Sunday, Apr 14th

Changing the Paradigm: Let's Seek Innovative Solutions for Stormwater Management in Scarsdale

George Field(This is the opinion of Scarsdale10583 site founder Joanne Wallenstein)
Sitting in Village Hall for too many nights this month I heard repeated stories from residents about water woes in their homes and streets. Pooling, flooding and wet basements are common. A woman who lives near the library said, “We all have our sump pumps running 24/7. We have to get new pumps every two years as they burn out.” She has asked the Village to inspect the flooded street in front of her house repeatedly to no avail.

Another resident, who lives next to the Crossway firehouse explained that he is downstream from a rollicking waterflow. Every time it rains the catch basin on the Village owned property next to his house overflows onto his driveway. When he calls the Village for help, no one comes. He fears that if more homes are built upstream it will pose a real risk to his property.

A young woman who purchased a new house reports that when it rains she can’t sleep at night. Why? Because she has to be at the ready to put out sandbags to block water from infiltrating her basement.

These reports come from residents at land use board meetings in response to applications to build more homes, driveways and garages in their neighborhoods. The applicants accompanied by their lawyers, architects, landscaping experts and engineers come before the board to seek variances to build in the 25 foot flood plain buffer, or even to build in the FEMA flood plain. This week, the engineer representing the applicants who wanted to build in the FEMA flood plain was asked to explain why he proposed building the driveway in the floodplain – and he shrugged off concerns saying, “It will only accumulate about 6 inches of water in a 25-year storm.”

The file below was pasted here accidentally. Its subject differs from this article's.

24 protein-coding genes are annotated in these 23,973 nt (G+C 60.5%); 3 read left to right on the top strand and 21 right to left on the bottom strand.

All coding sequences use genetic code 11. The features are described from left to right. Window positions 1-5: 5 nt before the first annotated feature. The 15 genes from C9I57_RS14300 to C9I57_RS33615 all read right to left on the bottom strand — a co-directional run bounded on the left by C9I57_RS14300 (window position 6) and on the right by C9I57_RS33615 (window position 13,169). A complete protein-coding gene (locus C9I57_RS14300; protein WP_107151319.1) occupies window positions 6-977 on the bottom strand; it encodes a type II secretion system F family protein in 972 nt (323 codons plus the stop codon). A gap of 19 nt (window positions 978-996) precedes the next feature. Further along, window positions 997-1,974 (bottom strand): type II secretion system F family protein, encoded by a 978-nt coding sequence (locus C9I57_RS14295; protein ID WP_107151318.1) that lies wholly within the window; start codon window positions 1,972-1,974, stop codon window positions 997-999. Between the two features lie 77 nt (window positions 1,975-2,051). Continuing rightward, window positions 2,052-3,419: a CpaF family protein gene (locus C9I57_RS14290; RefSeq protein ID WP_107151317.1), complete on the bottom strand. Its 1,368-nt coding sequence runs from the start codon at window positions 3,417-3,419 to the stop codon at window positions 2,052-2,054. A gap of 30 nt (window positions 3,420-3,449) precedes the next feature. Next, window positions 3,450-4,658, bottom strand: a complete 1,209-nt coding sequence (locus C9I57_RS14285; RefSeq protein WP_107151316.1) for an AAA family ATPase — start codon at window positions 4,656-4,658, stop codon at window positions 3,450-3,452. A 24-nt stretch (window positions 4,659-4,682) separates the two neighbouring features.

For that project, the property owners purchased an undeveloped lot in a FEMA flood plain. Were they aware of the building restrictions at the time of purchase? They seemed surprised by the resistance to their plans from the neighbors and the Planning Board. In fact the applicants said, “the Village engineer has been so helpful to us and spent hours trying to come up with a plan.”

Similar praise for help from the Village Engineering Department came from a developer who is attempting to build on an undeveloped wet lot over a watercourse that was formerly a pond in East Heathcote. Apparently the Village helped the applicant design a plan to reroute the watercourse off this property and into the Village right of way. As the lot in question currently serves as a drainage area for both upstream and downstream neighbors they are understandably alarmed by the river coming their way.


Putting aside the specifics of each project, a few things are now clear:

-Scarsdale has many wet areas, where the water table is too high to build.

-The more we build, the more we flood.

-Our land use boards are spending countless hours reviewing individual applications that usually add more stress to our environment.

Perhaps it’s time to turn this problem around. Instead of battling with builders to prevent the flooding from getting worse, how about seeking pro-active solutions to deal with rising water levels?

Here are a few ideas:

In order to protect the property of current homeowners let’s refocus our energy on designing innovative stormwater management projects that will channel rising water in the right direction.